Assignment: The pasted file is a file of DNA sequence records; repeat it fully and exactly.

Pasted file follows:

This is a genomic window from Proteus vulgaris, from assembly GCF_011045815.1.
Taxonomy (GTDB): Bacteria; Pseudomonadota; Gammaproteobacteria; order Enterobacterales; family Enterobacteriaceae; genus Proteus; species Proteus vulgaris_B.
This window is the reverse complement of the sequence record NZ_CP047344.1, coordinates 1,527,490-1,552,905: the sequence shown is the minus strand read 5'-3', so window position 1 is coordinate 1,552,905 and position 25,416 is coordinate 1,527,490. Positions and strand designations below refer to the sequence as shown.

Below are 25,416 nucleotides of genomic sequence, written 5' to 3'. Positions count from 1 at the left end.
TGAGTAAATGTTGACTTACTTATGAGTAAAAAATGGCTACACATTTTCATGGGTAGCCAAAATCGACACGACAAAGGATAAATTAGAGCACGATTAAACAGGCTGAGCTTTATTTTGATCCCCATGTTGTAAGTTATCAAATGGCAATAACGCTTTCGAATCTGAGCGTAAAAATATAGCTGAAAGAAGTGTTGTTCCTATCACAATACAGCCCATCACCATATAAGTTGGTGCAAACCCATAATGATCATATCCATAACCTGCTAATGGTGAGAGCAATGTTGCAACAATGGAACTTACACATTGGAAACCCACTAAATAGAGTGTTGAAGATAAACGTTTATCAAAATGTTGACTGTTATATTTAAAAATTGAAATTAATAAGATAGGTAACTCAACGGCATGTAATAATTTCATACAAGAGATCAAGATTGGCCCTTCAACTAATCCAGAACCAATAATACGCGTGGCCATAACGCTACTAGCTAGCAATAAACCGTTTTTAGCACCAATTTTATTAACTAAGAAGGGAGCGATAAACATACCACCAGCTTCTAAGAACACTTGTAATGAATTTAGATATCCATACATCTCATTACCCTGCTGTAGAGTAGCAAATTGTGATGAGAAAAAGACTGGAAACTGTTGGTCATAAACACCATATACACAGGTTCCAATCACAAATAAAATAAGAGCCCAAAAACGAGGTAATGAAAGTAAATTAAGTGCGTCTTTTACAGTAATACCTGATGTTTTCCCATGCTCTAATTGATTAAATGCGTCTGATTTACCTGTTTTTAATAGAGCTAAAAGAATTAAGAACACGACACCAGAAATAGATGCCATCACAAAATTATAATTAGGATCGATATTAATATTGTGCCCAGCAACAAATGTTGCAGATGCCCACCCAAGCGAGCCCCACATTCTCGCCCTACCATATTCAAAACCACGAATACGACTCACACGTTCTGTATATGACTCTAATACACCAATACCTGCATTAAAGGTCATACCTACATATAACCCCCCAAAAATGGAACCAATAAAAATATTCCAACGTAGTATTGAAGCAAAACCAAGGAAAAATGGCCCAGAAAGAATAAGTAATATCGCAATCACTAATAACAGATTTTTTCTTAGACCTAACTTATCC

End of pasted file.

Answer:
This is a genomic window from Proteus vulgaris, from assembly GCF_011045815.1.
Taxonomy (GTDB): Bacteria; Pseudomonadota; Gammaproteobacteria; order Enterobacterales; family Enterobacteriaceae; genus Proteus; species Proteus vulgaris_B.
This window is the reverse complement of the sequence record NZ_CP047344.1, coordinates 1,527,490-1,552,905: the sequence shown is the minus strand read 5'-3', so window position 1 is coordinate 1,552,905 and position 25,416 is coordinate 1,527,490. Positions and strand designations below refer to the sequence as shown.

Below are 25,416 nucleotides of genomic sequence, written 5' to 3'. Positions count from 1 at the left end.
TGAGTAAATGTTGACTTACTTATGAGTAAAAAATGGCTACACATTTTCATGGGTAGCCAAAATCGACACGACAAAGGATAAATTAGAGCACGATTAAACAGGCTGAGCTTTATTTTGATCCCCATGTTGTAAGTTATCAAATGGCAATAACGCTTTCGAATCTGAGCGTAAAAATATAGCTGAAAGAAGTGTTGTTCCTATCACAATACAGCCCATCACCATATAAGTTGGTGCAAACCCATAATGATCATATCCATAACCTGCTAATGGTGAGAGCAATGTTGCAACAATGGAACTTACACATTGGAAACCCACTAAATAGAGTGTTGAAGATAAACGTTTATCAAAATGTTGACTGTTATATTTAAAAATTGAAATTAATAAGATAGGTAACTCAACGGCATGTAATAATTTCATACAAGAGATCAAGATTGGCCCTTCAACTAATCCAGAACCAATAATACGCGTGGCCATAACGCTACTAGCTAGCAATAAACCGTTTTTAGCACCAATTTTATTAACTAAGAAGGGAGCGATAAACATACCACCAGCTTCTAAGAACACTTGTAATGAATTTAGATATCCATACATCTCATTACCCTGCTGTAGAGTAGCAAATTGTGATGAGAAAAAGACTGGAAACTGTTGGTCATAAACACCATATACACAGGTTCCAATCACAAATAAAATAAGAGCCCAAAAACGAGGTAATGAAAGTAAATTAAGTGCGTCTTTTACAGTAATACCTGATGTTTTCCCATGCTCTAATTGATTAAATGCGTCTGATTTACCTGTTTTTAATAGAGCTAAAAGAATTAAGAACACGACACCAGAAATAGATGCCATCACAAAATTATAATTAGGATCGATATTAATATTGTGCCCAGCAACAAATGTTGCAGATGCCCACCCAAGCGAGCCCCACATTCTCGCCCTACCATATTCAAAACCACGAATACGACTCACACGTTCTGTATATGACTCTAATACACCAATACCTGCATTAAAGGTCATACCTACATATAACCCCCCAAAAATGGAACCAATAAAAATATTCCAACGTAGTATTGAAGCAAAACCAAGGAAAAATGGCCCAGAAAGAATAAGTAATATCGCAATCACTAATAACAGATTTTTTCTTAGACCTAACTTATCC